Suave Texan Wes Anderson announced himself as a director of unusual comic vision with 1996’s Bottle Rocket, and built upon this promise two years later with Rushmore; a moving tale of a precocious teen awkwardly blooming into adulthood. His third film, The Royal Tenenbaums, was his most ambitious yet. The freewheeling story focused on a dysfunctional family of child geniuses thrown back together following the unexpected return of their rascally (and supposedly dying) father Royal (Gene Hackman). Its most memorable scene was the shocking attempted suicide of one of its main characters.
Setting the scene
Ex-tennis pro Richie (Luke Wilson) is the most sensitive of the Tenenbaum clan. While Ben Stiller’s Chas is a spiky, shellsuit-clad bundle of neuroses, and kohl-eyed secret smoker Margot (Gwyneth Paltrow) is lost to her own solipsism, it’s Richie who’s prepared to give father a second chance. Richie’s also the one who buries his pain the deepest. In a comic/tragic flashback, we see the on-court meltdown that ended his career, and it’s clear from his ever-present tennis garb that he’s yet to get over it. But Richie’s got a secret: he’s been harbouring a love for his (non-biological) sister Margot since childhood. Upon discovering that Margot’s been cheating on her husband Raleigh St. Clair (Bill Murray) with his childhood best friend Eli Cash (Owen Wilson), Richie retreats to the bathroom and decides he can no longer face the pain...
Why it’s great
Up to this point, The Royal Tenenbaums has been quirky, wry entertainment underscored with subtle hints of melancholy. However, this shocking scene packs a huge emotional punch and heralds a shift in tone toward a genuine sadness. Further, it lays the ground for a final act in which true familial reconciliation can bloom. As is de rigeur for Anderson, the composition of the sequence is pristine. Richie is framed with elegant precision from the mirror’s point of view, while the bathroom is filled with an intense electric blue light, offset by a dusk-like shadow which fosters a palpable mood of melancholy.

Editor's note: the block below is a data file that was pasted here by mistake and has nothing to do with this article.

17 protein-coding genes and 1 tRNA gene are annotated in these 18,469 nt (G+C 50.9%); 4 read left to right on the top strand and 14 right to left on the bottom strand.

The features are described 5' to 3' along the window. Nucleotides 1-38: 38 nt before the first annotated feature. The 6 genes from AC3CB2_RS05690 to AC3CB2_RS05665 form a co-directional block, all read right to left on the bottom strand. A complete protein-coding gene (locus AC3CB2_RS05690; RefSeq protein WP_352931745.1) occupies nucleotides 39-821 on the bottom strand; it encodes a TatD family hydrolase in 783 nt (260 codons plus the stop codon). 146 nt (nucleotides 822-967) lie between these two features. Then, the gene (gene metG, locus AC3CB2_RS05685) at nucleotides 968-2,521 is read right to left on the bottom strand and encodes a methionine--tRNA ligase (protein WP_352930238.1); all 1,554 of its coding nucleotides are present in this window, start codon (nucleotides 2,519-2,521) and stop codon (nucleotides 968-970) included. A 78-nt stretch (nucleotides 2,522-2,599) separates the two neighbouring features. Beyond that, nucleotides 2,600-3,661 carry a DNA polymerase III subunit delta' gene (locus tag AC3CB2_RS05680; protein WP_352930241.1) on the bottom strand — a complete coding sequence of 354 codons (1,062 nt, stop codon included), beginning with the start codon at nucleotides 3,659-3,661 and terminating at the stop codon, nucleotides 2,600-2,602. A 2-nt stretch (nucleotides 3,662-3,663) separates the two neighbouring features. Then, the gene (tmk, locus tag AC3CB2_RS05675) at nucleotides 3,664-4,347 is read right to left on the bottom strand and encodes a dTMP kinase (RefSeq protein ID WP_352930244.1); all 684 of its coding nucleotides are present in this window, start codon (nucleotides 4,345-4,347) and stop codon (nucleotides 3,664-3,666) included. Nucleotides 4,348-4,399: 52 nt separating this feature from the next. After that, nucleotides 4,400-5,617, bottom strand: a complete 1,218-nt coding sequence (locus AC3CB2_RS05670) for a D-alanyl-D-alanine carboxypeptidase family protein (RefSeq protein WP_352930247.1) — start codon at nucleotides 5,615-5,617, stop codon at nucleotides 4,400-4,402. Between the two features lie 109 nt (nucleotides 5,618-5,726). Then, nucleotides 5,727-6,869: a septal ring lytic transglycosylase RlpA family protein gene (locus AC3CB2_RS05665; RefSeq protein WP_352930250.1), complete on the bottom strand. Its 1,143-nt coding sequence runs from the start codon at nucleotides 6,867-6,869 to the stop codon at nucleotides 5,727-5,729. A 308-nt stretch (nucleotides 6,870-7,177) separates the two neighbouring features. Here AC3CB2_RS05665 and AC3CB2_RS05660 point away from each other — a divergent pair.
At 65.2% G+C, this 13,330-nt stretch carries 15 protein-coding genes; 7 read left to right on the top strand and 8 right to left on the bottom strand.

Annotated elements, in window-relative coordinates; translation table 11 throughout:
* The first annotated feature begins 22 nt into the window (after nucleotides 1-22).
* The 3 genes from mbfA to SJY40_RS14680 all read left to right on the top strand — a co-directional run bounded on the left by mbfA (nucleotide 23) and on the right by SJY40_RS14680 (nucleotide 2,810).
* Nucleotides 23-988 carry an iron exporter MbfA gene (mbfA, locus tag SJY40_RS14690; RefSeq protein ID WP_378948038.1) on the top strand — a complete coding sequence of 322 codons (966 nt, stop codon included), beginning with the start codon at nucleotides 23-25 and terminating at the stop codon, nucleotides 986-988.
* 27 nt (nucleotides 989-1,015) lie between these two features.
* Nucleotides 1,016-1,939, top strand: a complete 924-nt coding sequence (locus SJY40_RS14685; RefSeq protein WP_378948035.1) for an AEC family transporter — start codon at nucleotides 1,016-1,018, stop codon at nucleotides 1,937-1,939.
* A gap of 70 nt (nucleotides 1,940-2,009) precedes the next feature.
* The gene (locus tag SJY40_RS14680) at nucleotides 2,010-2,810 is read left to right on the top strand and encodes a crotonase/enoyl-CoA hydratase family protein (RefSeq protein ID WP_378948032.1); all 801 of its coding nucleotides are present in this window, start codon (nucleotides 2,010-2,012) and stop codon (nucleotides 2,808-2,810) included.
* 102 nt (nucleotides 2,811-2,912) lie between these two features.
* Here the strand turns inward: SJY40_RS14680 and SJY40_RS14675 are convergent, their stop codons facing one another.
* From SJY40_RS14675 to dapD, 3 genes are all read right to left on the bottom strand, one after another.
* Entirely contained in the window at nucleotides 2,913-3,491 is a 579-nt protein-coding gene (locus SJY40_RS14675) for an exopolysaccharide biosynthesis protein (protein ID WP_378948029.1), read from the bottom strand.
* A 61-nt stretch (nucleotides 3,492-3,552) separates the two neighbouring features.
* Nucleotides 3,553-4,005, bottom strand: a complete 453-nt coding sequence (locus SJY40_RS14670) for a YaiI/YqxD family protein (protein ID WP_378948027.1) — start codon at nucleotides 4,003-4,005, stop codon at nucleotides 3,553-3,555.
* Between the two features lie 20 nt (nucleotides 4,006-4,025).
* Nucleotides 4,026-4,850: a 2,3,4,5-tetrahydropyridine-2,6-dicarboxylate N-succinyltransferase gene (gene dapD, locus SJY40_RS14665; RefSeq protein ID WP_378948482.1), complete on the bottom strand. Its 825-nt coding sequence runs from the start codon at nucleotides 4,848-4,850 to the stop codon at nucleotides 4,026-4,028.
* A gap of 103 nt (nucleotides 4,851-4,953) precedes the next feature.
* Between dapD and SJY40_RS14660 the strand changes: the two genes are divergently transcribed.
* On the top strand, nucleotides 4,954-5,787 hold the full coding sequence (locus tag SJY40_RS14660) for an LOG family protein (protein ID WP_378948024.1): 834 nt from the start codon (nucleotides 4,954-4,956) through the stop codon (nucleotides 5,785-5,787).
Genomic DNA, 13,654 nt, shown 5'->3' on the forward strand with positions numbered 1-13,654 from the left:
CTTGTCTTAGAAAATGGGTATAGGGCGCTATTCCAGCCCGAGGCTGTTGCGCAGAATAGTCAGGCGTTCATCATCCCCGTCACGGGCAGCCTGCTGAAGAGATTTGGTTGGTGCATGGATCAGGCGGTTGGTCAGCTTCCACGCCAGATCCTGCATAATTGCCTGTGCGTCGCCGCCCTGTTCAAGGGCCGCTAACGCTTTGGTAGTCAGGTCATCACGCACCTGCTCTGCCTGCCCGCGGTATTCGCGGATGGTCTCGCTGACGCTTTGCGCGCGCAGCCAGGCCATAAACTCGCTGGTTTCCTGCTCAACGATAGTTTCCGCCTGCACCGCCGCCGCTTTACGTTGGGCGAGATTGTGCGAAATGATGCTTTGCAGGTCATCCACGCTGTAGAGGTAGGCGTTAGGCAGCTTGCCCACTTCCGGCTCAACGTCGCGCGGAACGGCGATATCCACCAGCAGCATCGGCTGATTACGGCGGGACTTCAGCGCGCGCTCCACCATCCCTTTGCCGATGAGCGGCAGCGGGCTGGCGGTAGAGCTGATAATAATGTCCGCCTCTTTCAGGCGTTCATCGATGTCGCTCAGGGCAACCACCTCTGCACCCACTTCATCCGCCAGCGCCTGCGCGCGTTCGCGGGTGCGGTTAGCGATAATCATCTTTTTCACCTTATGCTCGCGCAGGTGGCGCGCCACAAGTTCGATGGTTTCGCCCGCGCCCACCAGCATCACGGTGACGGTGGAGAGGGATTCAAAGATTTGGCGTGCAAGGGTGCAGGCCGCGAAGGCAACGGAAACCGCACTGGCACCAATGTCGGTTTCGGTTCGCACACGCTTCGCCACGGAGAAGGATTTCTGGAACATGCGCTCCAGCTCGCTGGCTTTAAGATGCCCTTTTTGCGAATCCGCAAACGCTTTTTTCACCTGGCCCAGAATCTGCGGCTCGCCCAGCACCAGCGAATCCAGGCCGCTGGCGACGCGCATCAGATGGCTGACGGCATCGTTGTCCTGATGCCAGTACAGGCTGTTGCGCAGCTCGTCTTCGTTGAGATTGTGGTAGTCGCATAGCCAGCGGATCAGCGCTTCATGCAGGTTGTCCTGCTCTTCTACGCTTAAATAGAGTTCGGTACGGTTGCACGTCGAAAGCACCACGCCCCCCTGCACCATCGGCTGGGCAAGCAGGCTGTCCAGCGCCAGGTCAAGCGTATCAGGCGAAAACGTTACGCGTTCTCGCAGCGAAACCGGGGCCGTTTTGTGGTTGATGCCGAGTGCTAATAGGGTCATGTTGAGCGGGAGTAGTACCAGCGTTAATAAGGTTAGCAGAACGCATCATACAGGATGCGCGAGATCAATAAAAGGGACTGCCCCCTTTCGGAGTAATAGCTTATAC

The familiar cliché of having one’s life flash before their eyes before death is subverted by a kaleidoscopic, dazzlingly edited vision primarily comprised of shots of Margot. Just before taking a razor to his wrists, it’s Margot he sees - not himself. Anderson cleverly cuts back to a slow-motion rendering of the first time the two meet as adults in the film, where Richie was tongue-tied. Now we know why.
Key to the scene’s power is the overlaid song; Elliot Smith’s haunting acoustic ballad of loss and disappointment ‘Needle In The Hay’, whose lyrics (“But you idiot kid /You don't have a clue”) are appositely self-lacerating, and amplify the long-time absence of love in Richie’s life. At the scene’s close, a prostrate Richie is discovered by. St. Clair’s gawky protégé. Save for Smith’s song, the sound fades away, and the kid’s screams are inaudible, as if the the whole film has suddenly been submerged underwater. It’s this scene that takes it to those depths.
What happened next?
The scene’s gravity was bolstered retrospectively when a depressed Smith successfully (unlike Richie) took his own life in 2003. It’s now impossible not to view this scene in the gloom of that tragic irony. Meanwhile, Anderson followed this critical smash with a succession of films that cemented his place as one of modern America’s most accomplished - if divisive - visual craftsmen. After a satisfying detour into animation with Fantastic Mr Fox, his latest, Moonrise Kingdom, opened the 2012 Cannes Film Festival, and received a largely warm critical and public reception. Luke Wilson, though never quite finding a part as touching and memorable as this one, has established himself as a likeable, easygoing Hollywood player.
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